Q: So, Theo Epstein is headed to the Cubs. If he manages to end their World Series drought, does that make him the greatest GM in sports history, considering he already ended the curse in Boston? Vince, Chicago, IL.
A: I’ve always thought that one of the best things you could do in sports would be to end the Chicago Cubs’ World Series drought. If you carried the Cubs to a World Series you would have the cushiest life possible for all eternity in Chicago. Thirty years later you’d probably get standing ovations while you pumped gas, or while people fought over the right to pump your gas. 1908 was a very long time ago. I always had a player in mind, though, when I thought of this scenario. Someone like Mark Prior if he didn’t implode in the Bartman game and then blow out his arm. But, perhaps Theo could be the guy who gets all the credit. I’m not sure he’ll find Chicago’s ownership as accommodating as Boston’s, though. And, greatest GM ever? Doubtful. I’d have to do some research, but he feels more like a mercenary, no? Ask some Boston people what they think of him now. Saddle them with a bunch of huge contracts and leave town? Not so great.
Q: What would last the longest /shortest in your fridge/freezer? A gallon of sweet tea, a 1/2 pound of sliced deli cheese, or a 1/2 gallon of ice cream. I feel like a normal person would buy these for the week, but if something isn’t pre-portioned for me, I just tear through it with reckless abandon. Cindy Goldschmidt, Green Bay, WI.
A: I happen to go to the grocery store almost every day. People don’t understand this, think it’s insane. But, the store is literally right across the street and also, it’s not really safe for me to have food in the apartment that I don’t want to eat that very day. So, I certainly sympathize with this question. All three of those items are delicious. I could add on, but for the sake of time, I won’t. Let’s break it down. A half-gallon of ice cream has to last at least 4 days, right? That’s 4 pints, which is a solid serving of ice cream–Even for me. So, that’s out. It’s down to the cheese and the tea. I’m probably eating two pieces of cheese every time I open the fridge and possibly taking a swig of tea as well. Man, this is a tough call. I’m thinking unless the cheese was crazy thin-sliced that would go first. Then the tea, then shockingly enough, the ice cream.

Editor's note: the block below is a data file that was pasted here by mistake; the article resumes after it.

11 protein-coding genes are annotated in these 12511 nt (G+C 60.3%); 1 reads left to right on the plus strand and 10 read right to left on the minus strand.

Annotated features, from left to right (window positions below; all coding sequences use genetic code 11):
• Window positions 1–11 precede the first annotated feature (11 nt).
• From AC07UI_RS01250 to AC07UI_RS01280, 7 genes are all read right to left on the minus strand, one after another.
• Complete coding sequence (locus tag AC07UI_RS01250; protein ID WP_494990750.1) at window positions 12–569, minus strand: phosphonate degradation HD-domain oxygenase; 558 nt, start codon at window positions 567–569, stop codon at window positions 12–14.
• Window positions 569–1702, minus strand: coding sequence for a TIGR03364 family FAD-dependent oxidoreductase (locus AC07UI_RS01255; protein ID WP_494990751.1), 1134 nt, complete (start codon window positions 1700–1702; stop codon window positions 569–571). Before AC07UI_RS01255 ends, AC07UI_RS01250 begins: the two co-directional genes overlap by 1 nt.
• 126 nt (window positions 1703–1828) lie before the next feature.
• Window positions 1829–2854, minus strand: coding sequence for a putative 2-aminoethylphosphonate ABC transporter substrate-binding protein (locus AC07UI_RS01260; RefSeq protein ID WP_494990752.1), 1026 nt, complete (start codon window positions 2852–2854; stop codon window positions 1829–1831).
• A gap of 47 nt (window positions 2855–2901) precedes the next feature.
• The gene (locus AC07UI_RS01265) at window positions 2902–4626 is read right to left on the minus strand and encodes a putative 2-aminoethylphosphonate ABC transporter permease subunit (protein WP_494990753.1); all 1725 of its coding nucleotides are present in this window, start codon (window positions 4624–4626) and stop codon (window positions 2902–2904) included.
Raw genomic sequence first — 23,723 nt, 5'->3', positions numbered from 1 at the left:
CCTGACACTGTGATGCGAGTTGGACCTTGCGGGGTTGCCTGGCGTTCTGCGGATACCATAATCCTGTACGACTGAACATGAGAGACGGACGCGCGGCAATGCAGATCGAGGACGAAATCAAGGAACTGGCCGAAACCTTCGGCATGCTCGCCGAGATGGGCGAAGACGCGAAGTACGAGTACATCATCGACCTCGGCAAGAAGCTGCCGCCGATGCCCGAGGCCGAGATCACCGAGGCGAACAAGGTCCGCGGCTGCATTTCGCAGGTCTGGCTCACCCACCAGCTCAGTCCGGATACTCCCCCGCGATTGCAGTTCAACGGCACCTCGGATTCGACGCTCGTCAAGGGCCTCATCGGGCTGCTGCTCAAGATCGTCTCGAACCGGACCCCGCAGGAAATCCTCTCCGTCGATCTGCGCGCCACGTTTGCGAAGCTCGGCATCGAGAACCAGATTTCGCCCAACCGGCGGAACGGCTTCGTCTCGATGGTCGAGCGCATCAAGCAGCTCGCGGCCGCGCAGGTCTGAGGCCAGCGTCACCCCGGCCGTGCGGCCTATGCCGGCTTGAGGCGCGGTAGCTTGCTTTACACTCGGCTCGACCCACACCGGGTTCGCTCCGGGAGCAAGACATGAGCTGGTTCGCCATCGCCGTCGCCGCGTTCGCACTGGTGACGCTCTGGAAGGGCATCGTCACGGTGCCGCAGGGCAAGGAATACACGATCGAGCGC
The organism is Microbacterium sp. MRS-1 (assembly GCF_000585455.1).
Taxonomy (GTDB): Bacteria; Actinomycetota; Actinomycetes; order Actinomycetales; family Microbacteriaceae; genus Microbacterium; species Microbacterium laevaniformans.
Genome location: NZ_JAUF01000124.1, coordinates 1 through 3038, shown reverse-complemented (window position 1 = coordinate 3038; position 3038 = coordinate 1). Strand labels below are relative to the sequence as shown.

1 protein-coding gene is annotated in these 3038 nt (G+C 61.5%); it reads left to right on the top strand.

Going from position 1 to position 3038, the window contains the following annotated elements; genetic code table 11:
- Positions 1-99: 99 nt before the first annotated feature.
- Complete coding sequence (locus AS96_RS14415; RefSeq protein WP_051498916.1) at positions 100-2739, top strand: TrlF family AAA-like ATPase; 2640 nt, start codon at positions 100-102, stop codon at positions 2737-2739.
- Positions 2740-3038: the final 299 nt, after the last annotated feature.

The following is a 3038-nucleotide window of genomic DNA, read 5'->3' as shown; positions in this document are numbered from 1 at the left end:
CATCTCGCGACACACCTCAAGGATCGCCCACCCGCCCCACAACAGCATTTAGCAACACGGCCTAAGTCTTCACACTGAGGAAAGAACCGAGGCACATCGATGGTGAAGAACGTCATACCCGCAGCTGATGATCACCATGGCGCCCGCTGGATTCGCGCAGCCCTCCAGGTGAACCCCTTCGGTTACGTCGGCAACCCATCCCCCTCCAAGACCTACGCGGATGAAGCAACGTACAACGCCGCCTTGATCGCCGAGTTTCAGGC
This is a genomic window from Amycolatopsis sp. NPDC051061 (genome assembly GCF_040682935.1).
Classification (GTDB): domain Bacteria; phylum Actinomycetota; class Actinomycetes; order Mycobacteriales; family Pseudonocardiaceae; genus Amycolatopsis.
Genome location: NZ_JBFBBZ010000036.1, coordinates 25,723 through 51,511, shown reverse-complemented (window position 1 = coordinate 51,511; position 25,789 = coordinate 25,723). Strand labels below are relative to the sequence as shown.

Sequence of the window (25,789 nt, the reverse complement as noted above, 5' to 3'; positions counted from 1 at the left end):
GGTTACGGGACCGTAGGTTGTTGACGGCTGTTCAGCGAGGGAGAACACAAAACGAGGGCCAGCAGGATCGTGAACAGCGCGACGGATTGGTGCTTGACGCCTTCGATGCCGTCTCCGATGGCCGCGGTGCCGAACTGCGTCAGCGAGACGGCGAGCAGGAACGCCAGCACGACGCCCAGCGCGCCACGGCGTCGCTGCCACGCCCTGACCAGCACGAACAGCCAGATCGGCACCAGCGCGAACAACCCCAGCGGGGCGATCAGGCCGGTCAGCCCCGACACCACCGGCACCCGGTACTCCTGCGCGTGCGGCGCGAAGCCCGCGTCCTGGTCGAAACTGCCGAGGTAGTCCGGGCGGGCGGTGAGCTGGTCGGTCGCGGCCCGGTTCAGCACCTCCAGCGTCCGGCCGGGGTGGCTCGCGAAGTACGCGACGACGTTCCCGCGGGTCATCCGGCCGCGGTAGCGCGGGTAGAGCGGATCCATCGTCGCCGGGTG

Q: I’ve never had a hole-in-one. Every time I see one or hear about one the rage builds up inside me a little more. I play a decent amount of golf. I am not terrible. I’ve holed out a couple of times on non-par 3s, but I’ve never even really scared the hole for an ace. In case I’m approached by the Devil, what would you sacrifice to get that hole-in-one? Never breaking 80 again? 20 yards off the tee? Ugly beer cart girls for all eternity? Chet Houseman, Elkton, MD.
A: Well Chet, let me try to put myself in the frame of mind of someone who has never had a hole-in-one…honestly, though, I feel like I can relate a little bit. I had my hole-in-one when I was 15 years old. In the time since, it’s highly likely I’ve played more rounds of golf than you have in your entire life, and I’ll just assume I’m a better ball-striker than you, so who’s really suffering here? That’s right. I AM. But, getting back to your question, I’d certainly give up attractive cart girls. Here’s a little tip: They ARE NOT going to hook up with you. Past that, I’d be careful. I wouldn’t give up breaking 80 for 100 hole-in-ones. Of course, I’d rather hit 16 greens and shoot 75 than hit 8 and shoot 73. And, don’t give up your distance, that will leave you soon enough. If the Devil does show, I’d say have some faith in your own game. That ace could be right around the corner.
Q: Why does bread come in such large portions? Feel like a sandwich? How about a loaf? Oh, you’re making fajitas? How’s 20 tortillas sound? Hamburgers? 8 bun minimum. It’s total BS. Do I need to adopt a family so I can stop eating mediocre microwaved-thawed rolls? Kristen Pennypacker, Newark, DE.
A: The short answer is yes, you do need to adopt a family. I’ve gone down the frozen bread route before. It’s a tragedy and a travesty. And, just last week I thought to myself how much I wanted a grilled cheese, but I didn’t want to buy a whole loaf of bread. If you freeze a loaf for grilled cheeses, it won’t kill you, but buns are another story. There are two solutions I see, and one of them isn’t the Martin’s Potato Roll company selling 2-packs. The first solution is, invite someone over for dinner, maybe two people, who knows–get wild. The other solution is, deprive yourself. You’re craving fajitas? Well, lay off them for another month. Then, just break the string and have them 3 nights in a row. Problem solved.